News and Views
Inhibitor drug ‘primes’ the body to better respond to anti-cancer treatment
Safe and tolerable combination of therapies
Study co-author Evanthia T. Roussos Torres, M.D., Ph.D., an adjunct professor at Johns Hopkins and assistant professor of medicine at the University of Southern California’s Norris Comprehensive Cancer Center in Los Angeles, says the entinostat functioned as an immune system-priming agent prior to using immunotherapy in solid tumors that traditionally are nonresponsive to checkpoint inhibition therapy.
“One of the major findings of our study is that this is a safe and tolerable combination of therapies,” she says. “There aren’t very many trials investigating dual immune checkpoint inhibition in combination with other novel therapeutics. We determined a safe, tolerable dose with this combination that had very few adverse effects. That is significant.”
Combination therapy helped increase immune cells that directly kill cancer cell
The researchers collected blood and tumor samples from the 33 patients before and after the two weeks of entinostat to assess the impact of the entinostat on the immune system, and also after the addition of the immune checkpoint agents to evaluate the effect of each of the treatments on the immune environment. The study team found a significant increase in the ratio of CD8/FoxP3 gene expression in tumors following checkpoint inhibitor treatment but not after entinostat treatment alone. This suggests that the combination therapy helped increase both cytotoxic immune system T cells — immune cells that directly kill cancer cell — as well as decrease immune system T regulatory cells — immune cells that modulate the immune response — which equaled a stronger immune response, Roussos Torres says.
The median age of participants was 60, most (91%) were female, 30% had breast cancer (the main tumor type studied) and the median number of prior regimens tried for their disease was 3.5. The median progression-free survival, or time until disease progression or death, was 6.1 months, and median overall survival was 10.6 months. Stable disease, considered the best response, was observed in 44% of participants. Clinical benefit rate, or the percentage of patients who achieved stable disease, or partial or complete response, was 60%.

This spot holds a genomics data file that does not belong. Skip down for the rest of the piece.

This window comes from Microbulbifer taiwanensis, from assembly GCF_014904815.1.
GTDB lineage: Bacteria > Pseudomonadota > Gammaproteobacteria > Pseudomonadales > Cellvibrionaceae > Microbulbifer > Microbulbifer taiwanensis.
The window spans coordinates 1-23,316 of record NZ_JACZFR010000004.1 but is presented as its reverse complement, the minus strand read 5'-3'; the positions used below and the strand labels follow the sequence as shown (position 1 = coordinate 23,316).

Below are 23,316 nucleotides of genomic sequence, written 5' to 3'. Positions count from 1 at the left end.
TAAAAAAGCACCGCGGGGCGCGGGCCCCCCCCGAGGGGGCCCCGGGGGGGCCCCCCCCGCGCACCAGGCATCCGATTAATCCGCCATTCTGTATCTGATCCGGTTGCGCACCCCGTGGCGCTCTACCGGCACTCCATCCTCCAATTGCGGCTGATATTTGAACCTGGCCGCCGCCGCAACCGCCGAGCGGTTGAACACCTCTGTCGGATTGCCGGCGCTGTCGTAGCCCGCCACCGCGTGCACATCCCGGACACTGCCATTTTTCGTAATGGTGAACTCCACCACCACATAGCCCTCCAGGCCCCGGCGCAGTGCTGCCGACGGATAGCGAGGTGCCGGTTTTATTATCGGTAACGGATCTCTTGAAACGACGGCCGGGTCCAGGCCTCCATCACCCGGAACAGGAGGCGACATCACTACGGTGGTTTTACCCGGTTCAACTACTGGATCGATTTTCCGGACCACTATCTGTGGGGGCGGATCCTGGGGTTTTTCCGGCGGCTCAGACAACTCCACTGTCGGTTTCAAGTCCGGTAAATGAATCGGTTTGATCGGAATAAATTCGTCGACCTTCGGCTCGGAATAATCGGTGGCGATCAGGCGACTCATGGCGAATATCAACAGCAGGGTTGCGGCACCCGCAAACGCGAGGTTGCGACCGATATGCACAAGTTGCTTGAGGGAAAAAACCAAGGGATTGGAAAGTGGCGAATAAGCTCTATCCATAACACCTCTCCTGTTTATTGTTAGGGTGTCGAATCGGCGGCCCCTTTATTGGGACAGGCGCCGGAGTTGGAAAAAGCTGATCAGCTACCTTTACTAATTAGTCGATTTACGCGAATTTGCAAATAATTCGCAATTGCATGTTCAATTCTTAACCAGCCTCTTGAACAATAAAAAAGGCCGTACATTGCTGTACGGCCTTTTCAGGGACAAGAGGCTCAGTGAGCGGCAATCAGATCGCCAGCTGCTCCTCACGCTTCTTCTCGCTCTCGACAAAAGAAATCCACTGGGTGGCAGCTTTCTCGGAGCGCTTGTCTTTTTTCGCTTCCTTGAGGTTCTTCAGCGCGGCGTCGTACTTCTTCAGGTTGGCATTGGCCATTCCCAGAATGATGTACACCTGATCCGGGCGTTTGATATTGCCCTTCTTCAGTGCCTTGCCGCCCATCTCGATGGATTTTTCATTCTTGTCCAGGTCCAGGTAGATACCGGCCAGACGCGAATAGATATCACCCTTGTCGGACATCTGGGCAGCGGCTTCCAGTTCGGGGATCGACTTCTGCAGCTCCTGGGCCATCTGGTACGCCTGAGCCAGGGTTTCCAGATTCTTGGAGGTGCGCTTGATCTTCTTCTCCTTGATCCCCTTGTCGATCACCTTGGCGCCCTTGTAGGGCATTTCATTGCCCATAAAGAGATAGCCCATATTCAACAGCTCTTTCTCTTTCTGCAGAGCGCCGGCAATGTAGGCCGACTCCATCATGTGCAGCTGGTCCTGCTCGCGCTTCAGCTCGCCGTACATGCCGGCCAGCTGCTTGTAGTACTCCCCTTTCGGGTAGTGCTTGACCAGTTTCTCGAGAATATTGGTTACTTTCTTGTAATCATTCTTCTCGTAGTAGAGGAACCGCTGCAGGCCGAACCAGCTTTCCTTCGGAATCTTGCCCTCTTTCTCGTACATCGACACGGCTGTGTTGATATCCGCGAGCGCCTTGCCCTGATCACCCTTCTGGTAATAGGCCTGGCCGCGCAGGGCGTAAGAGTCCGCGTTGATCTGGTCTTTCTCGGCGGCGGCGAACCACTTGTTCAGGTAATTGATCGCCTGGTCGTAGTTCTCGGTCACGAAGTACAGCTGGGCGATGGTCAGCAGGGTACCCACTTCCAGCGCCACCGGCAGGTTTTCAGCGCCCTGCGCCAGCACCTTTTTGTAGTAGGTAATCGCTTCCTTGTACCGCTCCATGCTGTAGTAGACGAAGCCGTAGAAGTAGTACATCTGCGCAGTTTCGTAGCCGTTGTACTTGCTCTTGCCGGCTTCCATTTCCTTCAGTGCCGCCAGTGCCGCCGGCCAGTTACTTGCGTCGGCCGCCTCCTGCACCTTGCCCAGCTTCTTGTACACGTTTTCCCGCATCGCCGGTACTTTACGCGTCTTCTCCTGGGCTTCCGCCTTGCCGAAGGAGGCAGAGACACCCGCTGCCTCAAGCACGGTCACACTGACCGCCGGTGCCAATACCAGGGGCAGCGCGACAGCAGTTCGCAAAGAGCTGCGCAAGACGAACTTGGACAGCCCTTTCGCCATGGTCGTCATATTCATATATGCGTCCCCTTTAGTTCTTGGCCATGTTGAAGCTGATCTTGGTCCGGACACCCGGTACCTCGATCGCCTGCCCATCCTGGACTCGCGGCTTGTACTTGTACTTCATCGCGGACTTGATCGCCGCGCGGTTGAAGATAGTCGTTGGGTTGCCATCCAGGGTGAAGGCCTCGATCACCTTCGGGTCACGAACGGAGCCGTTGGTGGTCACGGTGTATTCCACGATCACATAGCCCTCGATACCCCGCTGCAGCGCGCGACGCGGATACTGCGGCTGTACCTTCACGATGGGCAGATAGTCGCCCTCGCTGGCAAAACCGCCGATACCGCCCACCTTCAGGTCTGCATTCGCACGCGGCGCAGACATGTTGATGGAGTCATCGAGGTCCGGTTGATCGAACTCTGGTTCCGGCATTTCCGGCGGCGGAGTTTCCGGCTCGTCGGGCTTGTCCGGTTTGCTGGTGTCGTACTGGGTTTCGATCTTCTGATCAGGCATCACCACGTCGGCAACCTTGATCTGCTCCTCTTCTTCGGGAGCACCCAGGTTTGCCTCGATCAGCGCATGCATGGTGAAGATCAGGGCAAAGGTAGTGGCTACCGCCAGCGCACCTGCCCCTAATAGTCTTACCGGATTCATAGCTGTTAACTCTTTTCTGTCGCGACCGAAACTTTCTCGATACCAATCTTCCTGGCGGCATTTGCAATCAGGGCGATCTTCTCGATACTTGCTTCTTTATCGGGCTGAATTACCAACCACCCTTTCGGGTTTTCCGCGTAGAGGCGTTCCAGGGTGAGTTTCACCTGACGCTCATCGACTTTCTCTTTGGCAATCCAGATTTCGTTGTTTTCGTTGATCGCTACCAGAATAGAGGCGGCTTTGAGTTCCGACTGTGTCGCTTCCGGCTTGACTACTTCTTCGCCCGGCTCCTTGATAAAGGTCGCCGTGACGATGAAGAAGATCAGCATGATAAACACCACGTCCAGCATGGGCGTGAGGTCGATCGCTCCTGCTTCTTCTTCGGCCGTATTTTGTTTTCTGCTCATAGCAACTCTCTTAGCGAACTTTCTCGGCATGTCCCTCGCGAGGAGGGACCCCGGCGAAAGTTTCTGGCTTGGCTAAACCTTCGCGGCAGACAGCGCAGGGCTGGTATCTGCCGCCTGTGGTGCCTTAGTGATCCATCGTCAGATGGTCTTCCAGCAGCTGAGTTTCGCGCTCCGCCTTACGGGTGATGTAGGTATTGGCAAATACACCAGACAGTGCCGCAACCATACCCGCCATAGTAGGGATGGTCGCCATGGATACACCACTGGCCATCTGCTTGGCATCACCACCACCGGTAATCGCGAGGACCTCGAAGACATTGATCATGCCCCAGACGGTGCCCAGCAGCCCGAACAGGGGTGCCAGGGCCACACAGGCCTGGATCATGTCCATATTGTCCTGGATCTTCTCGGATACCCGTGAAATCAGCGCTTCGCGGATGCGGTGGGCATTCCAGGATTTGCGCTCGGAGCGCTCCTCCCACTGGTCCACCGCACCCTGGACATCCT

May be a role for this combination of therapies in breast cancers
The most robust increases in CD8/FoxP3 ratio were observed in two patients with HR-positive breast cancer who experienced a partial response and stable disease. Three additional patients who experienced stable disease had adenocarcinoma, a cancer of glandular tissue.
The complete response in a patient with breast cancer “is a promise that there may be a role for this combination of therapies in breast cancers,” says senior study author Roisin M. Connolly, M.B.B.Ch., M.D., an adjunct professor at Johns Hopkins and chair in cancer research at University College Cork and Cork University Hospital in Ireland.
“Immunotherapy hasn’t been as big a blockbuster to date in advanced breast cancer as in other cancers, such as lung cancers or melanoma. This study paves the way for novel combination therapies that have the potential to improve response rates to immune checkpoint inhibitors in traditionally less-responsive tumor types.”
This drug combination is being investigated further in a group of 24 patients with HER2-negative breast cancer as part of the same NCI-sponsored clinical trial. “We are excited to have completed accrual to these ongoing studies in advanced HER2-negative breast cancer, and expect to report on these findings later this year,” says Stearns.
Study co-authors were Christine Rafie, Chenguang Wang, David Lim, Melinda Downs, Molly Geare, Leslie Anforth, Michelle A. Rudek, Qingfeng Zhu, Sepideh Besharati, Ashley Cimino-Mathews, Robert A. Anders, Vered Stearns, and Elizabeth M. Jaffee of Johns Hopkins. Other authors contributing to the study were from the University of Miami Miller School of Medicine; the University of Pittsburgh Cancer Institute; Yale Cancer Center; City of Hope, Duarte, California; the National Cancer Institute; and the NIH Clinical Center.